Holiday sales may have missed target A 1.3% increase from last week below expectations; Retailing

WASHINGTON — WASHINGTON -- The nation's retailers may have come up short in meeting their modest sales targets in the final stretch of the Christmas shopping rush.

Retail sales last week rose 1.3 percent from a week earlier, below expectations, according to a sales report yesterday from the Bank of Tokyo-Mitsubishi/Schroder Wertheim. "The momentum out there has slowed," said John Harris, an analyst at Schroder Wertheim in New York.


A big question is whether sales perked up in the final three days before Christmas, which represent 20 percent of December's business, Harris said.

Post-holiday spending -- and the amount of discounting store owners are forced to make to clear shelves -- will be important, too, in determining profit levels for retailers, said William Ford, senior economic adviser at TeleCheck Services, the Houston-based check acceptance company.


In some places, demand picked up Sunday, leaving businesses hopeful about a late surge in sales. "We're seeing a Christmas rush," said Katie McKay, manager of an F.A.O. Schwarz toy store Garden City, N.Y. Sales over the weekend and into this week exceeded expectations, she said.

Over the weekend, "sales were very solid," added Jan Drummond, a spokeswoman for Sears, Roebuck & Co. The best selling items were home goods, Craftsman tools and apparel, Drummond said.

Even so, the last-minute burst of activity may at best help many retailers reach the 4 percent to 5 percent increase over last year's holiday sales that shopkeepers wanted. While that would top last year's dismal 2 percent gain, it would still be one of the weakest performances in recent years, analysts said.

Sales at department stores were stronger than at discount stores, in part because lower-income shoppers are spending less than expected, said Schroder Wertheim analyst Harris.

For investors, the specter of disappointing sales reinforced the notion that the U.S. economy is continuing to grow slowly with little inflation.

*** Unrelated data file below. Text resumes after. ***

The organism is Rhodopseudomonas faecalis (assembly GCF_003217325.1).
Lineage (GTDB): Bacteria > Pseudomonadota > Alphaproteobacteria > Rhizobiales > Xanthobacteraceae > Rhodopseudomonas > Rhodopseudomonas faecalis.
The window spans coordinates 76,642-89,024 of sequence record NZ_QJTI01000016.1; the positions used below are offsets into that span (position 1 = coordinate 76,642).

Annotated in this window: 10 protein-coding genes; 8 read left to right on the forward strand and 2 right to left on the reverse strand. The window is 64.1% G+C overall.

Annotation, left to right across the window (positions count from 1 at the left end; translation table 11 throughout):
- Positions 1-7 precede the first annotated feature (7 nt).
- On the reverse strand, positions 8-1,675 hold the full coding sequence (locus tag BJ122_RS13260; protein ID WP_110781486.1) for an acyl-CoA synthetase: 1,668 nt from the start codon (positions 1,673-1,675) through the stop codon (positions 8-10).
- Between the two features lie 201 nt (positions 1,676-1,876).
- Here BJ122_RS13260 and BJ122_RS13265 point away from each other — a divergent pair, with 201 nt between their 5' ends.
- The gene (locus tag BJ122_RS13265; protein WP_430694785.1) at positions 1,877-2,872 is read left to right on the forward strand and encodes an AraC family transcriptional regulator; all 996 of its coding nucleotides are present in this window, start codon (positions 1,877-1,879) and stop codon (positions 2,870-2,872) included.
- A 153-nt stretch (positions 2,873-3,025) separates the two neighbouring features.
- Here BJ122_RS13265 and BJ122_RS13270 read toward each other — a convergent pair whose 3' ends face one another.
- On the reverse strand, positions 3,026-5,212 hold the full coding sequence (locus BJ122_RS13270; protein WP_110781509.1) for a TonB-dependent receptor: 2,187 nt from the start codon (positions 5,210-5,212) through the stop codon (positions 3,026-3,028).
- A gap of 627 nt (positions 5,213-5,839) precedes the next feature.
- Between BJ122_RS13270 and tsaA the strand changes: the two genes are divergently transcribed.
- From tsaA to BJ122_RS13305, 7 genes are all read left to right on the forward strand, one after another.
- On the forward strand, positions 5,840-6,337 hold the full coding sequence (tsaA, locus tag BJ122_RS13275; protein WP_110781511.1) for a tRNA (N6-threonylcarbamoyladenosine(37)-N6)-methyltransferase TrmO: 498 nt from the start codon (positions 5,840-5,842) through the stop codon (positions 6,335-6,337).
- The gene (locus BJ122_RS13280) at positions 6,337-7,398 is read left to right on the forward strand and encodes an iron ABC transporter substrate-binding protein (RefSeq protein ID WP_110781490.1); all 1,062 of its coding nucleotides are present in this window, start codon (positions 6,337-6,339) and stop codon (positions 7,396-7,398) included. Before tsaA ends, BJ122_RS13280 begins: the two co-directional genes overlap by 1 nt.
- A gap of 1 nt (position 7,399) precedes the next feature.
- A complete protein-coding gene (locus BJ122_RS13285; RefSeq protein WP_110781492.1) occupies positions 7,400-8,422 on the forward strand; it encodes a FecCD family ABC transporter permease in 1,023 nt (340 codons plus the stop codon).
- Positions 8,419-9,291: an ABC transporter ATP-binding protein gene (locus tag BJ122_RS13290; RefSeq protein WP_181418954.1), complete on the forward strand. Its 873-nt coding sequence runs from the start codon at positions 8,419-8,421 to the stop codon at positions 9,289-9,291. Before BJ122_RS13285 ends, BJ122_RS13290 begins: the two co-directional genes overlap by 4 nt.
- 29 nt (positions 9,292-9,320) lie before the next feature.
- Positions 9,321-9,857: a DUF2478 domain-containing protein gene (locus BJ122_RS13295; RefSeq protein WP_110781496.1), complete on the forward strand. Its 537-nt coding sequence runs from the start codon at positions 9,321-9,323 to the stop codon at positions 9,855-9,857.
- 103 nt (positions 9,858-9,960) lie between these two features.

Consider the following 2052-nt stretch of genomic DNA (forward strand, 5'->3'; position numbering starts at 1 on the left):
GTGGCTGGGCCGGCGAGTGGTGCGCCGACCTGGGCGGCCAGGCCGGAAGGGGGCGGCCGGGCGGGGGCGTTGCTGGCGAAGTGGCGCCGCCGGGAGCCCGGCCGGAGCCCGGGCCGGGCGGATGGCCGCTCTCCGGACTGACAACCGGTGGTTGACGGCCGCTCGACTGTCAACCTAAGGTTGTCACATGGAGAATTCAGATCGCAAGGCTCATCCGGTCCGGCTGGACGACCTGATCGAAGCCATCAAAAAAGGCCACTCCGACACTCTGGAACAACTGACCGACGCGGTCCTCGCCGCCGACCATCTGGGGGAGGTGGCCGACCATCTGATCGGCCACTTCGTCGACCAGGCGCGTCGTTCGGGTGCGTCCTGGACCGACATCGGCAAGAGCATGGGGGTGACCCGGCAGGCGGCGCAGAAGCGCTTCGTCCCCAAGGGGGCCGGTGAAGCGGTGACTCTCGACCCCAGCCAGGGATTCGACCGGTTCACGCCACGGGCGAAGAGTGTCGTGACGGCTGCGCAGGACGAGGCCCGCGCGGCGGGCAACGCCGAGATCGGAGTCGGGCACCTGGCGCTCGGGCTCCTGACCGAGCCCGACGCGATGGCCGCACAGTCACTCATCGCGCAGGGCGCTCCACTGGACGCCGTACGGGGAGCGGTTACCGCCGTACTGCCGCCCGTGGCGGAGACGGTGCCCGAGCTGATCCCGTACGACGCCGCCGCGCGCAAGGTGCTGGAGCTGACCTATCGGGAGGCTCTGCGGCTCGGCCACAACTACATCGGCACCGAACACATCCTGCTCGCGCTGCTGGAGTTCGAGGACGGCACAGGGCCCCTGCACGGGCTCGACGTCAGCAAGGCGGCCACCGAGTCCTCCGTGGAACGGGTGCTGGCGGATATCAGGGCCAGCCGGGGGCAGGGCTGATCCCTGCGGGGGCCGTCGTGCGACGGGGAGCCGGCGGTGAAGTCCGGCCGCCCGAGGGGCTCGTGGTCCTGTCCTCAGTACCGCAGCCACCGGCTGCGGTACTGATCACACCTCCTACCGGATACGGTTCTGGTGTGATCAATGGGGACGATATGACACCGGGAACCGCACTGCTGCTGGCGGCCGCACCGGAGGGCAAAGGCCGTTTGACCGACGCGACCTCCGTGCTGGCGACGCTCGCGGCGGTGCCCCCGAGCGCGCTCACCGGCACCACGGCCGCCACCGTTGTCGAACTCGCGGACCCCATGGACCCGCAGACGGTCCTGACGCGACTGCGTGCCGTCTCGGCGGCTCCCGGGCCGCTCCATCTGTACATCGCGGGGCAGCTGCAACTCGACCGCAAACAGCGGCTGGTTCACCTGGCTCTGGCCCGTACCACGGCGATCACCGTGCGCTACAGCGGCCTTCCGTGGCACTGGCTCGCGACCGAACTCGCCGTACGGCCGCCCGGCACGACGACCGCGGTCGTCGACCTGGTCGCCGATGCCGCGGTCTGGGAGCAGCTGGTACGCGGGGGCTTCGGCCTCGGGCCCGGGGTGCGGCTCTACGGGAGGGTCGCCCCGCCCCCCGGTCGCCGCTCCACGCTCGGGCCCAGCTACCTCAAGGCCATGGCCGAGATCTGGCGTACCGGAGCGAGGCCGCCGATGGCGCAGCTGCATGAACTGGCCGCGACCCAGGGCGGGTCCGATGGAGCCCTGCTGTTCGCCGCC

One bright spot for retailers was robust sales of toys, led by the unexpected hit Tickle Me Elmo doll as well as strong sales of the Nintendo 64 video game system, and "Star Wars," "Space Jam" and "101 Dalmatians" action figures.

Video games sales rose for the first time since peaking in 1993, said Frank Reysen, editor of Playthings magazine.

Sony Computer Entertainment America said last week that its PlayStation video game system has exceeded $1 billion in sales 15 months after it was introduced. More than 2 million of the video systems had been sold in North America by Dec. 1.


In addition, Nintendo of America Inc. estimates that by Christmas it will have shipped 1.5 million Nintendo 64 systems, though sales of the new product did not begin until Sept. 29. In some areas demand exceeded supplies.

Away from shopping malls and department stores, sales over the Internet this holiday shopping season are expected to increase four-fold to $194 million from $46 million a year ago as consumers gain confidence in cyber-shopping. Internet sales are expected to "soar" in the next three to five years, a survey by Arthur D. Little/Giga Information Group showed.

Catalog retailers' sales also have risen this holiday, so much that many have been unable to meet demand, particularly clothing catalogs such as Lands' End Inc. or L. L. Bean, said Bill Dean, who heads W. A. Dean and Assoc., catalog management consultants.

In a survey of 20 catalog retailers, Dean said 15 companies

reported sales rising an average of 13 percent. "Overall, the companies are doing really well and are struggling to get back into stock and meet demand," he said.

While that might limit sales gains, it should be good news for some companies' profits because they will end the fourth quarter with lean inventories and would not have to mark goods down to sell them.


Maxwell Sroge & Co., another catalog consultant, said it expects catalog sales to rise about 12 percent in all of 1996 to $96.65 billion. That includes all catalogs except book and record clubs.

Retailers that sell higher-end goods, such as Neiman Marcus, and mid-priced department store chains, such as Sears, Roebuck & Co., have had the best sales increases overall, analysts said. Consumer electronics chains have had the toughest time, eking out slim sales gains amid fierce competition and a lack of new products.

Not all retailers' sales were as strong as hoped for, though. Dayton Hudson Corp., for example, said while sales rose in each of its divisions -- Target discount stores, department stores and Mervyn's -- the gains were lower than expected.

In the Mitsubishi report, sales at stores open at least a year, or same-store sales, rose 4.8 percent for the week ended Saturday, from the comparable week a year ago, the report said. In the second week of December, sales rose 4.2 percent, and in the first week, sales rose 2.6 percent.

Same-store sales are considered the best measure of a retailer's results because they do not include the effects of store openings, closings and expansions in the past year.

Pub Date: 12/25/96